Tuesday, June 27, 2017

Eco Printing with Fiber Junkies

To continue our wonderful day with Fiber Junkies....as if printing and silk screening weren't enough, our gracious hostess Val set up the workings for eco printing. ...a technique she learned in a workshop in Vermont. 
I've seen many ways to do eco printing, but basically you are using plants and other organic materials and transferring them to cloth and paper. In this case, just water and white vinegar were used. You can see some of Vals beautiful pieces above...mostly Eucalyptus leaves on Khadi paper.
Val's husband Skip set this up for us - a turkey fryer with a steam basket insert (to the left) and a propane gas tank for heating up the water solution. The pot is filled (almost to the top) with water and "enough" vinegar added at the start. I estimated the "enough" to be around1 - 1 to 1 1/2 cups. It's not an exact measurement.You are providing an acidic environment for the transfer to work. Keep the lid on and bring to a rapid boil.
The packs will be placed in this steam basket which in turn will be set down inside of the pot.
In the meantime, cut or rip your paper (can be any color) into the size of the wood blocks they'll be layered between...The papers here are @ 5" x 7". You can use larger papers that fold in half ...better for holding the leaves inside.
Val also had an Indigo pot for us to dip papers in...
Thin pieces of wood  (Cedar Shake shingles) were used to make a paper sandwich. The wood is placed on top and bottom of paper pack. Layer as follows;...wood, paper, leaves, paper, leaves...etc. The top is covered with wood and the bundle is held tightly together with clamps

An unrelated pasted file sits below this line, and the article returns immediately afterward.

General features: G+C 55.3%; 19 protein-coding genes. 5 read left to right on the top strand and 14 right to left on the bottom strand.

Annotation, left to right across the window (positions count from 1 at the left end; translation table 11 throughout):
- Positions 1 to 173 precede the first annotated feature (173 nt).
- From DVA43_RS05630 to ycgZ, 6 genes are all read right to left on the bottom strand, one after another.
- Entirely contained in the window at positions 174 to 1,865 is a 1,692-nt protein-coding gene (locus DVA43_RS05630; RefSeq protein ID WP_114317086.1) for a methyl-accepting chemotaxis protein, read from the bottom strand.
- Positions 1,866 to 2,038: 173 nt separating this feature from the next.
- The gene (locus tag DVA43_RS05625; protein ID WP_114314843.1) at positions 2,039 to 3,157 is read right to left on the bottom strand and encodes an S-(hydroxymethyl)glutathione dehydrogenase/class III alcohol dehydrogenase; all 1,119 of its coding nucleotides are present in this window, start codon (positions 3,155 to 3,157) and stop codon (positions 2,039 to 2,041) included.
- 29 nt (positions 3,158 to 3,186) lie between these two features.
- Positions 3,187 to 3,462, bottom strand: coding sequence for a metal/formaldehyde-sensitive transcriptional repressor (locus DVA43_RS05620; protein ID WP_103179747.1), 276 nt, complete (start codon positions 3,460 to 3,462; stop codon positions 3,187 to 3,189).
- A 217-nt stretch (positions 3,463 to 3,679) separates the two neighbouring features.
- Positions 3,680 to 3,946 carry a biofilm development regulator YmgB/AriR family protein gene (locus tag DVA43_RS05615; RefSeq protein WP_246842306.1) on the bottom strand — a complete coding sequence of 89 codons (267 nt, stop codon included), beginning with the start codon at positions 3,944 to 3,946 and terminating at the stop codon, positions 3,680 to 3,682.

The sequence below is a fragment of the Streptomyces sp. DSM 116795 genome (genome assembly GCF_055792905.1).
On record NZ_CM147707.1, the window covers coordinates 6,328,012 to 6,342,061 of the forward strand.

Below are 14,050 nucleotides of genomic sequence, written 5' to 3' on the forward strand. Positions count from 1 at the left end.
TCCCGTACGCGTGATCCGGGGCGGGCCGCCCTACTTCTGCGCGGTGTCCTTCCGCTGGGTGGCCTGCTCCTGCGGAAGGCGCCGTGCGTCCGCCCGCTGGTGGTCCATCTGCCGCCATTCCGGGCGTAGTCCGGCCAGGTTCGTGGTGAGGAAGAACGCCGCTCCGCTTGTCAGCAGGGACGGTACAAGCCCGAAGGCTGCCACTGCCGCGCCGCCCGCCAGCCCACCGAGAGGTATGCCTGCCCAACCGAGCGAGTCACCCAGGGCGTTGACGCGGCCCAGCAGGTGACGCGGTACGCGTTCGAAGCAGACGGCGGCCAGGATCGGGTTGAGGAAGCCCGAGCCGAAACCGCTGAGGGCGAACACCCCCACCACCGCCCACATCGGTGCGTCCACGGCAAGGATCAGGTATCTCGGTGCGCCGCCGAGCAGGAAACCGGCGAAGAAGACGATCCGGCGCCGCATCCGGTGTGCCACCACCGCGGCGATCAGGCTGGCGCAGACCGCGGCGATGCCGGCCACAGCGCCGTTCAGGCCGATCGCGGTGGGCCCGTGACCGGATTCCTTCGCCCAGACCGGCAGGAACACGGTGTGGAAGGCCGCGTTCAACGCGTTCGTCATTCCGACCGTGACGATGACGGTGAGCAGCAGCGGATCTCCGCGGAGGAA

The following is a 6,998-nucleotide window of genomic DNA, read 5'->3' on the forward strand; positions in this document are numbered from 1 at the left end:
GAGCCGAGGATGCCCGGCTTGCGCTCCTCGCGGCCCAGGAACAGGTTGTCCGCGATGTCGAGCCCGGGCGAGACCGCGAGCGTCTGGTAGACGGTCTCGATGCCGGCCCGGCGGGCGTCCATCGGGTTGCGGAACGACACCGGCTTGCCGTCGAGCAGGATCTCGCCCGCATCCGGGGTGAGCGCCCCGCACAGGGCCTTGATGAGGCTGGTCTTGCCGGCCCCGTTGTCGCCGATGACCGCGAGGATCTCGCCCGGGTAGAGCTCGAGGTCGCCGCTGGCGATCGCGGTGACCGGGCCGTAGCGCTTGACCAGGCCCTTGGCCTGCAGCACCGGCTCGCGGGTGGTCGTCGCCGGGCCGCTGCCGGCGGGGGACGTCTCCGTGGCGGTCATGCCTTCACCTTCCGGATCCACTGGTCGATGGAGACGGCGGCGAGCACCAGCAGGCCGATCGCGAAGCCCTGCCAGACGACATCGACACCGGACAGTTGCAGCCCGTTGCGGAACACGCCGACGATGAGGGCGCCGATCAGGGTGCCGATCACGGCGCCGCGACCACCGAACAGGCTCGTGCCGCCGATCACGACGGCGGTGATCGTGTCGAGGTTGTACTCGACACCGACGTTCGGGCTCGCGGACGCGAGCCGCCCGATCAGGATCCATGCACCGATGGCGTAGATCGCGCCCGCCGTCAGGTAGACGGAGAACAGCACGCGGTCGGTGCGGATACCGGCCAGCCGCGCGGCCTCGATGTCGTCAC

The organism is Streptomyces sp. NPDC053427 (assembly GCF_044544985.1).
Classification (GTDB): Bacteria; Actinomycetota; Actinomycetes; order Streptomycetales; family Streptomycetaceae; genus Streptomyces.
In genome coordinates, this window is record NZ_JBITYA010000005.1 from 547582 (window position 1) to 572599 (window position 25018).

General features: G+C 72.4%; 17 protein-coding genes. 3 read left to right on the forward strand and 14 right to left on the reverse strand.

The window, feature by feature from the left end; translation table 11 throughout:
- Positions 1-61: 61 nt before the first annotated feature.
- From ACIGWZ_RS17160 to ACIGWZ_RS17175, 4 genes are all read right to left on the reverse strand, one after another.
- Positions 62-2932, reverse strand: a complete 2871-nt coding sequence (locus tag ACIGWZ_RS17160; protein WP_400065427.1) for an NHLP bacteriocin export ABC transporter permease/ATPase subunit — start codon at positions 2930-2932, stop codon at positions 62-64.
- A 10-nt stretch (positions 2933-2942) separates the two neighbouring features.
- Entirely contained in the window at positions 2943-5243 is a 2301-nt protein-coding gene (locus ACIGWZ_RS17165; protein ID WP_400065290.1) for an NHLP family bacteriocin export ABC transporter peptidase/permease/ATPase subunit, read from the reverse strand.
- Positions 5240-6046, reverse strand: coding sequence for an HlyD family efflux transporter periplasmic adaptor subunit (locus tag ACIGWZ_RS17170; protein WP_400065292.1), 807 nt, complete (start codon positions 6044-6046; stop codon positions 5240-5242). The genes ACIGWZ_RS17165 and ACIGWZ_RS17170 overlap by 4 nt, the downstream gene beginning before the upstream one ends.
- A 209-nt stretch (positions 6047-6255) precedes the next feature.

as you see here. Val had Eucalyptus leaves for us...as they work very well. I brought some Maple leaves which also seemed to work. Val also used some rusted gears (first picture) which are so interesting. Whatever you use should be flat and thin.
After the bundles are secured, place them in the steamer. About half to 3/4 of the way up, slip long screws through the holes...I couldn't imagine why, but it's to keep the bundle from drifting to the top...what a clever idea. The mixture is boiled for @ 1 hour and then removed - CAREFULLY...
Kate taking a quick break here....time to "smell the roses"...or in this case, the Eucalyptus.
And the unveiling...after a short cooling down period...This is exciting.
The colored papers came out beautiful...
and the white papers took on some of the yellow paper's color.
The transfers were beautiful...this is Vals. She used a bigger sheet of paper and folded it in half trapping the leaves inside and creating a mirror image.
In any case, the papers will pick up the images from the organic matter on both sides; if the paper is a hand made paper - usually thicker, you'll get wonderful imagery on back and front.
This was my first attempt and I'm quite pleased...I have to work a little more on imagery placement but all in all, I'm happy with the results and want to try more.
In this one, you can see the vague outline of a Maple leaf (right) so I'm happy to have other leaf options...
This was the most fun day...we all went home happy campers with more treasures to add to our stash.


  1. Thank you for sharing, really interesting!

  2. Wonderful transfers, did you try it on fabric?

    1. Hi Linda.......the paper in this case worked great but have tried other methods of eco printing on fabric with mixed results...I'm wanting to try this method with fabric next month at Fiber Junkies..